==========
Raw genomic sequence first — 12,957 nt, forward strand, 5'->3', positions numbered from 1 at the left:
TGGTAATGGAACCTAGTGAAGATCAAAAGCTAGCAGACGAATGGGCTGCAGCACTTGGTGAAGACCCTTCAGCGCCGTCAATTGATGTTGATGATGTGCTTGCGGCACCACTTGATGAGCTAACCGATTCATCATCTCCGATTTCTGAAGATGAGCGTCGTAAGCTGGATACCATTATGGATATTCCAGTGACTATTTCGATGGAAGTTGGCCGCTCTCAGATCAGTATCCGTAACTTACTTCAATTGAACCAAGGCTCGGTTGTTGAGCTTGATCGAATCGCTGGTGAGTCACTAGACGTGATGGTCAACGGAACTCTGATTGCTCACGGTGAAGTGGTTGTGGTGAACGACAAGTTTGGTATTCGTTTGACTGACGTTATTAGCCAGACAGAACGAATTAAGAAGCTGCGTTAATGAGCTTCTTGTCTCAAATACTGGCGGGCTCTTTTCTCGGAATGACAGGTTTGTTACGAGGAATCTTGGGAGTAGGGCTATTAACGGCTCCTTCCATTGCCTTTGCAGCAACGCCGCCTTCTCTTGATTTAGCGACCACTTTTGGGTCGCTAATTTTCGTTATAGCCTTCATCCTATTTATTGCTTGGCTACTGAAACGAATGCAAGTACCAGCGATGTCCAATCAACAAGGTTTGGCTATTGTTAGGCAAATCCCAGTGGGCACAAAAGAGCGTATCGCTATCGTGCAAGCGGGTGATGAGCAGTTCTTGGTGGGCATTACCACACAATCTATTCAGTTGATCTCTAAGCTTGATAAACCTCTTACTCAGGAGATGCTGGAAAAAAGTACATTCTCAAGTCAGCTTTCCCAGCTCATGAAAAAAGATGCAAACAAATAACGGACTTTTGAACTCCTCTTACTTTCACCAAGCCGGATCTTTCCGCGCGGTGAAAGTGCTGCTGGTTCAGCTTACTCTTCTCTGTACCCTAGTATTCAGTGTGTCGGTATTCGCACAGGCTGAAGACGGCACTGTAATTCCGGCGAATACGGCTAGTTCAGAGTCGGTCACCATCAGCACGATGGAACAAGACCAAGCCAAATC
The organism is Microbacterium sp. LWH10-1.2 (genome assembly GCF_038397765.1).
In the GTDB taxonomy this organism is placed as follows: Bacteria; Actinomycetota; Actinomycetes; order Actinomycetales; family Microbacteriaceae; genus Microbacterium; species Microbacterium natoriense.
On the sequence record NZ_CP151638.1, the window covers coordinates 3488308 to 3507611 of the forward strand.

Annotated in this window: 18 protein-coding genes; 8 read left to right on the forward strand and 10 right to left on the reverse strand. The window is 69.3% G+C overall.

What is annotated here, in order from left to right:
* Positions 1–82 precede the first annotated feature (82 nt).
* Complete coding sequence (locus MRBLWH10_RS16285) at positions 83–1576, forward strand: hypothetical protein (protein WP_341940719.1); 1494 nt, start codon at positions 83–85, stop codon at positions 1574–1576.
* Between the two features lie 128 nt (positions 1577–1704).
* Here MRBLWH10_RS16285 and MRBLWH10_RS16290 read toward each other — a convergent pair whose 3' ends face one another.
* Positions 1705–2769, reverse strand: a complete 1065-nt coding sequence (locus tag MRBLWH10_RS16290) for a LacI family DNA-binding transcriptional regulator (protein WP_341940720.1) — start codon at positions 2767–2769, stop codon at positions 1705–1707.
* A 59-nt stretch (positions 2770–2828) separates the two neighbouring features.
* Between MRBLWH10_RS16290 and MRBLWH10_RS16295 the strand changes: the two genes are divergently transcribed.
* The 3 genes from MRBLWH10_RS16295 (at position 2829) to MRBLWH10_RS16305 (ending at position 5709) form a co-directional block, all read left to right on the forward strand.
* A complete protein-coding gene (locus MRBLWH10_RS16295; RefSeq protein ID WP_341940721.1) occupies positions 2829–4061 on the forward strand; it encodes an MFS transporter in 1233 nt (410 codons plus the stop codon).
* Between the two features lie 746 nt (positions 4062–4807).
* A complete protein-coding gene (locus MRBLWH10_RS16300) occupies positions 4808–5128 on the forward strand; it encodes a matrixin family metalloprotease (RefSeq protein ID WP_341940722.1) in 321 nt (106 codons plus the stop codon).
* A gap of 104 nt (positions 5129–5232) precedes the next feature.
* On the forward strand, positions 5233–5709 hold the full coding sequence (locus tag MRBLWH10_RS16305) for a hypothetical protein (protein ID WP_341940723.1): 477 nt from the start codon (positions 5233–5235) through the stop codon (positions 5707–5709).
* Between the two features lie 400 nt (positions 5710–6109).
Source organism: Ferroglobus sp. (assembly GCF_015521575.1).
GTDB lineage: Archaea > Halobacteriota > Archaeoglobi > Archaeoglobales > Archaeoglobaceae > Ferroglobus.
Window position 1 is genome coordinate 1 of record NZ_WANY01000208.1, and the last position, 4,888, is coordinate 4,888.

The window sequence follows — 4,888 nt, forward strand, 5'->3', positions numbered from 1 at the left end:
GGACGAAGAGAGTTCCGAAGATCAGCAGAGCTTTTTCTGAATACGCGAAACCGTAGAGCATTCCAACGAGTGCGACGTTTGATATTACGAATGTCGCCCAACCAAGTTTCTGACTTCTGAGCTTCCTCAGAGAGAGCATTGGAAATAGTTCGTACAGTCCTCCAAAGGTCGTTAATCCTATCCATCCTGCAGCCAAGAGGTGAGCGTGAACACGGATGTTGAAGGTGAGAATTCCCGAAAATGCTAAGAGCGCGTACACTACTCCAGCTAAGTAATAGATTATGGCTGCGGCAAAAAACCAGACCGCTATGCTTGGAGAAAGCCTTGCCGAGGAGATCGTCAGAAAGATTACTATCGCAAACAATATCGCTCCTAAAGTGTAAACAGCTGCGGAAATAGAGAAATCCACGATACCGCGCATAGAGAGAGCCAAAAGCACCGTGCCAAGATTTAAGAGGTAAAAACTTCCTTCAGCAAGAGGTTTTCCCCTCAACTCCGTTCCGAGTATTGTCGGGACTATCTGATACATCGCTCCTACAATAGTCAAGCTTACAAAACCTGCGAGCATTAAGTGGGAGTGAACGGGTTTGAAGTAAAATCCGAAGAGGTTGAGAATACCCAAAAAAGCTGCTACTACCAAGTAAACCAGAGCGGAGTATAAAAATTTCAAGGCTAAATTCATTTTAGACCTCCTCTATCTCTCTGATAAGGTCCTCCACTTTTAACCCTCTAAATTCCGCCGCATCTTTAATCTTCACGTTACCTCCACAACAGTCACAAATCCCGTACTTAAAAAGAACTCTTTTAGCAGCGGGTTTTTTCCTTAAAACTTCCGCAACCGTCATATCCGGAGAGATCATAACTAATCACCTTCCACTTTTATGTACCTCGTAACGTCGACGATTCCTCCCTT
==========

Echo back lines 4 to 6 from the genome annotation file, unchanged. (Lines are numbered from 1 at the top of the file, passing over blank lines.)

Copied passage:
In the GTDB taxonomy this organism is placed as follows: Bacteria; Actinomycetota; Actinomycetes; order Actinomycetales; family Microbacteriaceae; genus Microbacterium; species Microbacterium natoriense.
On the sequence record NZ_CP151638.1, the window covers coordinates 3488308 to 3507611 of the forward strand.

Annotated in this window: 18 protein-coding genes; 8 read left to right on the forward strand and 10 right to left on the reverse strand. The window is 69.3% G+C overall.